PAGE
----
As Southern California and the nation likely expect an economic boom this summer and beyond, rental activity in Pasadena is beginning to see a lot of movement as well. Much of it, say real estate professionals, is directly tied to the lifting on COVID-19 restrictions on June 15.
As the economy strengthens, they say, so does the job market, igniting the housing market for both rentals and sales.
“Right after June 15,” said housing provider Debra Lutz, “there was an increase, an immediate activity of people looking. And maybe it was tied to that.
“What I noticed that was different than a few months before,” she said, “is that all of a sudden there was an influx of people looking for housing because of new jobs. They were coming from out of state and out of the area, to take new positions and wanting to live in the area.”
While new renters are looking specifically in Pasadena, the range of occupations is widespread, said Lutz.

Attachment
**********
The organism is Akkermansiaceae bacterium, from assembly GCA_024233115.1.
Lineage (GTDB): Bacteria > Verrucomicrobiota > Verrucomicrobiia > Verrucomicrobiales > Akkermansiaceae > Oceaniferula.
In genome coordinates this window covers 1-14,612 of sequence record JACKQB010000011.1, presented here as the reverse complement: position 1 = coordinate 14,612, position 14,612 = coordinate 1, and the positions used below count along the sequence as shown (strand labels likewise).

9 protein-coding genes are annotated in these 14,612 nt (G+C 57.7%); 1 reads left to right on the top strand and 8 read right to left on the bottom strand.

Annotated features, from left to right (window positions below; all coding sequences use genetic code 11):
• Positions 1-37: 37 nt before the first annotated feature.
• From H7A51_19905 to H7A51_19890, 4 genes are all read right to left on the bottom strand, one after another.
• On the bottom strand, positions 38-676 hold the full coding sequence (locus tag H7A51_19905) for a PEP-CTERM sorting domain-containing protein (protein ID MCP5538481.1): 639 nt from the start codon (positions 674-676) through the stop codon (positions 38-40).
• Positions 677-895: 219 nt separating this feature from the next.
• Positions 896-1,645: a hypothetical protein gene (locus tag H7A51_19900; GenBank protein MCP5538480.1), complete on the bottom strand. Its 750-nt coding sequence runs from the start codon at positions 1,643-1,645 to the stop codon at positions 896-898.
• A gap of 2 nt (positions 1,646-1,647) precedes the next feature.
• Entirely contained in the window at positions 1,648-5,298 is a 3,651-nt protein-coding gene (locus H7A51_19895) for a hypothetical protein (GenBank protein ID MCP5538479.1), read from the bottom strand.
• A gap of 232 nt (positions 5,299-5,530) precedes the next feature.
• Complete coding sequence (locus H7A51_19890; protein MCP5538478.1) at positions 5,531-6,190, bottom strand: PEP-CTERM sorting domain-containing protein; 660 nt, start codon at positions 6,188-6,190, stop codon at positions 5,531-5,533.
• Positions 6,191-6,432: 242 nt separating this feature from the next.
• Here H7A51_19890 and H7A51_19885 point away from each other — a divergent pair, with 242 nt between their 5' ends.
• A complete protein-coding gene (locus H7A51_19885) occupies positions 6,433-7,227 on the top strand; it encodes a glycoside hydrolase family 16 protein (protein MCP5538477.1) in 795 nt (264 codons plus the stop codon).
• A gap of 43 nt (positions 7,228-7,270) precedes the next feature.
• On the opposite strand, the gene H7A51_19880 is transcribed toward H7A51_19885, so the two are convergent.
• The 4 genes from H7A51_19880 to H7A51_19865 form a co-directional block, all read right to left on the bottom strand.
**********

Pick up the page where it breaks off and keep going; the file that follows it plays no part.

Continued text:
“These jobs are not all related to Caltech or JPL,” she explained.
Lutz noted that over the five to seven years, she has noticed an increasing trend towards people working in tech medical, many of them post-graduates of USC, and postdoctoral students.
Said Lutz, “A lot of them are looking in Pasadena. All these people in the medical industry, but also tech industries, and that literally had been kind of a dead market during COVID.”
For these new jobs, said Lutz, there is a high demand for one bedroom units.
Lutz also noted that during the COVID pandemic, she was “extremely busy,” as many people were leaving the Los Angeles area to return to their out of state homes because they no longer needed to live and work in the same community, since they could work remotely.
Working at home worked both ways, Lutz explained. Just as many workers were returning to the Pasadena area because they grew up here, had family here or they’d been living out of the area to be close to their jobs.